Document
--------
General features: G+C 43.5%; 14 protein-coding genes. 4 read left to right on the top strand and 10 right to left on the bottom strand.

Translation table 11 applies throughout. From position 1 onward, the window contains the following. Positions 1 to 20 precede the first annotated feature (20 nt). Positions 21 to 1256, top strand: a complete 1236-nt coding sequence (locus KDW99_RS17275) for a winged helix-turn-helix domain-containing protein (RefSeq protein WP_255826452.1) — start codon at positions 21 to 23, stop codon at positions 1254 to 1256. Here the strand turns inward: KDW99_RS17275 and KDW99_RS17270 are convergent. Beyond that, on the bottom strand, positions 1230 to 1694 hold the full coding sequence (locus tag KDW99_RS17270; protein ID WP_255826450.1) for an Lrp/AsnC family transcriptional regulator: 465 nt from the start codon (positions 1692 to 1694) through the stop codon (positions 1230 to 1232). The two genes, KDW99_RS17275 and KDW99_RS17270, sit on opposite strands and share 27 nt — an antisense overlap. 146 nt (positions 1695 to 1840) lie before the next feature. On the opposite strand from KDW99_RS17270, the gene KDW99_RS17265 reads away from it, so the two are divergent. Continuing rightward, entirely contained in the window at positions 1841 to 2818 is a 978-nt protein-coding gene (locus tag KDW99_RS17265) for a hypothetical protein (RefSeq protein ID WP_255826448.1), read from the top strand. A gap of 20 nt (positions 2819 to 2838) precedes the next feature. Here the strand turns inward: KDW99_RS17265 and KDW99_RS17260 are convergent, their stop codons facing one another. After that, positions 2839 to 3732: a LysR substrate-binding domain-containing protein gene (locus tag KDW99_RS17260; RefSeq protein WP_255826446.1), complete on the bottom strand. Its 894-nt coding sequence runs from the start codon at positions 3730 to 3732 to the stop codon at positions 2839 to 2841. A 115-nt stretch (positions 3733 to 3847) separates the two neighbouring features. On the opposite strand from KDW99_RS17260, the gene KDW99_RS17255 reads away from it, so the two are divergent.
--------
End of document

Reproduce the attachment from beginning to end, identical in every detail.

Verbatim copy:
General features: G+C 43.5%; 14 protein-coding genes. 4 read left to right on the top strand and 10 right to left on the bottom strand.

Translation table 11 applies throughout. From position 1 onward, the window contains the following. Positions 1 to 20 precede the first annotated feature (20 nt). Positions 21 to 1256, top strand: a complete 1236-nt coding sequence (locus KDW99_RS17275) for a winged helix-turn-helix domain-containing protein (RefSeq protein WP_255826452.1) — start codon at positions 21 to 23, stop codon at positions 1254 to 1256. Here the strand turns inward: KDW99_RS17275 and KDW99_RS17270 are convergent. Beyond that, on the bottom strand, positions 1230 to 1694 hold the full coding sequence (locus tag KDW99_RS17270; protein ID WP_255826450.1) for an Lrp/AsnC family transcriptional regulator: 465 nt from the start codon (positions 1692 to 1694) through the stop codon (positions 1230 to 1232). The two genes, KDW99_RS17275 and KDW99_RS17270, sit on opposite strands and share 27 nt — an antisense overlap. 146 nt (positions 1695 to 1840) lie before the next feature. On the opposite strand from KDW99_RS17270, the gene KDW99_RS17265 reads away from it, so the two are divergent. Continuing rightward, entirely contained in the window at positions 1841 to 2818 is a 978-nt protein-coding gene (locus tag KDW99_RS17265) for a hypothetical protein (RefSeq protein ID WP_255826448.1), read from the top strand. A gap of 20 nt (positions 2819 to 2838) precedes the next feature. Here the strand turns inward: KDW99_RS17265 and KDW99_RS17260 are convergent, their stop codons facing one another. After that, positions 2839 to 3732: a LysR substrate-binding domain-containing protein gene (locus tag KDW99_RS17260; RefSeq protein WP_255826446.1), complete on the bottom strand. Its 894-nt coding sequence runs from the start codon at positions 3730 to 3732 to the stop codon at positions 2839 to 2841. A 115-nt stretch (positions 3733 to 3847) separates the two neighbouring features. On the opposite strand from KDW99_RS17260, the gene KDW99_RS17255 reads away from it, so the two are divergent.